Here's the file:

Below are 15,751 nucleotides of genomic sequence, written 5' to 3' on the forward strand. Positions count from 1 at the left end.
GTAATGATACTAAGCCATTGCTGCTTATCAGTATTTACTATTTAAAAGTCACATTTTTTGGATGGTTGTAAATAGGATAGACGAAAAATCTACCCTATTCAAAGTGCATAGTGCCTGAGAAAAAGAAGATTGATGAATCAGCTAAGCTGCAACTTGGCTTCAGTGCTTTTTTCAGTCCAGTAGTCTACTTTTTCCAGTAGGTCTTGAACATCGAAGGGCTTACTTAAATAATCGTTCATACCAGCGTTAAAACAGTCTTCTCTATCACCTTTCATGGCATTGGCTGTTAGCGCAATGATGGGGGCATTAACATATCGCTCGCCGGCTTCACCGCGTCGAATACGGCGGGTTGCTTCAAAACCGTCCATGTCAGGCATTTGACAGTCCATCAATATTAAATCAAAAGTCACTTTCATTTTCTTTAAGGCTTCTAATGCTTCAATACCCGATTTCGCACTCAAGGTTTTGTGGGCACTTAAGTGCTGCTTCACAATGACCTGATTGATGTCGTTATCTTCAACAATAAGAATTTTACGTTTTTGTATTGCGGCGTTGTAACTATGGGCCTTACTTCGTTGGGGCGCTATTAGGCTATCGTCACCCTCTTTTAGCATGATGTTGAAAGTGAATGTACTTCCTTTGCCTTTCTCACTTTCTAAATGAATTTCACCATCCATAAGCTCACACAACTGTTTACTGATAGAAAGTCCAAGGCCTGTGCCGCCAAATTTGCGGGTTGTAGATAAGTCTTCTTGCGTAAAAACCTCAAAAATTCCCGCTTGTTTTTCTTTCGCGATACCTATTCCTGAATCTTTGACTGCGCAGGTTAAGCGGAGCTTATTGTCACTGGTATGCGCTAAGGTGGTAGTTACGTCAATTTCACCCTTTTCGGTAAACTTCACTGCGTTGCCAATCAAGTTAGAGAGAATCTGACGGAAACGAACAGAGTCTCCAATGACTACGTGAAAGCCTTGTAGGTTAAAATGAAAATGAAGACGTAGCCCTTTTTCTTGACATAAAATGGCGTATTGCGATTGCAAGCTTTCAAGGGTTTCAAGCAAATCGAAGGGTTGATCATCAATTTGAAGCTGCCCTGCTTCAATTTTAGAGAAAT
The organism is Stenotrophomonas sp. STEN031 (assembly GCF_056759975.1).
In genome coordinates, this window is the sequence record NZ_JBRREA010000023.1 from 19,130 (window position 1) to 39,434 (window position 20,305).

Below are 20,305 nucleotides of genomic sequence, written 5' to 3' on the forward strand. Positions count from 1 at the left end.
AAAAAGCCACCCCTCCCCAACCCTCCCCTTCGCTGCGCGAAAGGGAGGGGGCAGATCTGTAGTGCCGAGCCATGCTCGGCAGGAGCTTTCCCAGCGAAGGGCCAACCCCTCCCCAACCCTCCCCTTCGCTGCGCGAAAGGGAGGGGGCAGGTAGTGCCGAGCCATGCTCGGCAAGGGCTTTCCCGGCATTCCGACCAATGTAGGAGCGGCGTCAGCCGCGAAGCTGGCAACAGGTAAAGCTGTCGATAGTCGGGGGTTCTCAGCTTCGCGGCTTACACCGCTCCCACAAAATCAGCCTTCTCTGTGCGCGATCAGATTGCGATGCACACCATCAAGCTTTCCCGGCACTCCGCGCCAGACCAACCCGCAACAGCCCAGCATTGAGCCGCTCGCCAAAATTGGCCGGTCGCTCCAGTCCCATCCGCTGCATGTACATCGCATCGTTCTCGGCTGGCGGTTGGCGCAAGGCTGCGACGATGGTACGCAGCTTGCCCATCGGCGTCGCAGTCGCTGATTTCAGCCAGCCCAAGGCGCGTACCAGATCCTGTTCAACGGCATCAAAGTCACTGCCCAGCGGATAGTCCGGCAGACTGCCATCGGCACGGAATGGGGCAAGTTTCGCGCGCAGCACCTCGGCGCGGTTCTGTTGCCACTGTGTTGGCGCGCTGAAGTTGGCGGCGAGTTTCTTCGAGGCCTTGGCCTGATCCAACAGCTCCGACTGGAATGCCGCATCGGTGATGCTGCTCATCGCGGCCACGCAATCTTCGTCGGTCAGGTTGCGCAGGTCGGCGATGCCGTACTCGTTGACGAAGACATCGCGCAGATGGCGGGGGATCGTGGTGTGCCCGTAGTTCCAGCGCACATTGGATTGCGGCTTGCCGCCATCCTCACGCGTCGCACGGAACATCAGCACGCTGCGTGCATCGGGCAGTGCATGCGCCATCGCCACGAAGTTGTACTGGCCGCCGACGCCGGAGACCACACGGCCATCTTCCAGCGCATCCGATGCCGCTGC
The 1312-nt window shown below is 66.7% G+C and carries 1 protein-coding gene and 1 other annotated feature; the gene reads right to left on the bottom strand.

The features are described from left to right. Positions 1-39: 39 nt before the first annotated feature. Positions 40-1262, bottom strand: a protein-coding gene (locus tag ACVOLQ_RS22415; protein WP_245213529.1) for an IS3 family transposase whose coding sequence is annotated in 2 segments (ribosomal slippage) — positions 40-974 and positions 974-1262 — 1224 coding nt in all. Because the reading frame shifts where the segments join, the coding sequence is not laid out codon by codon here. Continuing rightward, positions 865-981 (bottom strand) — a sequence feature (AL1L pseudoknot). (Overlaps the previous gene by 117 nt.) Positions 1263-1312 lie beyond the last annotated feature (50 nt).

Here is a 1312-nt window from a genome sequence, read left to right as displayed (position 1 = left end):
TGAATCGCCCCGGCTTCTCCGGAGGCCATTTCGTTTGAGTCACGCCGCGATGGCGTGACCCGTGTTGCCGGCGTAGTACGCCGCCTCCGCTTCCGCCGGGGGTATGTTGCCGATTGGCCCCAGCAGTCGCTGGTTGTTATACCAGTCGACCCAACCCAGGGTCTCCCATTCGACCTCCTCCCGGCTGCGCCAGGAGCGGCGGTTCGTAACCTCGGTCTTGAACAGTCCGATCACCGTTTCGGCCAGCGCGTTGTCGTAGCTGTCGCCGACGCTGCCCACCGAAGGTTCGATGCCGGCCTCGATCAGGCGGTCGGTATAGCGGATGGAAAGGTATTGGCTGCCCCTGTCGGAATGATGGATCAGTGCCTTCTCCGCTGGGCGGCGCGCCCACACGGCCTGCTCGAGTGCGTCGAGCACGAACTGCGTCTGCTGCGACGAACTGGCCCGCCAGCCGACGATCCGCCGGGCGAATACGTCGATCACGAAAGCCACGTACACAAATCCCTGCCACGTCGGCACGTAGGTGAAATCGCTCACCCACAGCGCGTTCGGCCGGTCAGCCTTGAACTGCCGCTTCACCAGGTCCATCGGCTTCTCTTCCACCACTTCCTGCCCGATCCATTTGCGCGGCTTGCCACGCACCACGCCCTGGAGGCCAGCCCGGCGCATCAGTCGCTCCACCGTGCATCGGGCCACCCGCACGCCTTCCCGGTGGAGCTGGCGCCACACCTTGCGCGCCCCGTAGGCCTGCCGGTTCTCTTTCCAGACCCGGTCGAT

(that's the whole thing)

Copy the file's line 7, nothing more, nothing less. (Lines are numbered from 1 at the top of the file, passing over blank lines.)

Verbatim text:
The 1312-nt window shown below is 66.7% G+C and carries 1 protein-coding gene and 1 other annotated feature; the gene reads right to left on the bottom strand.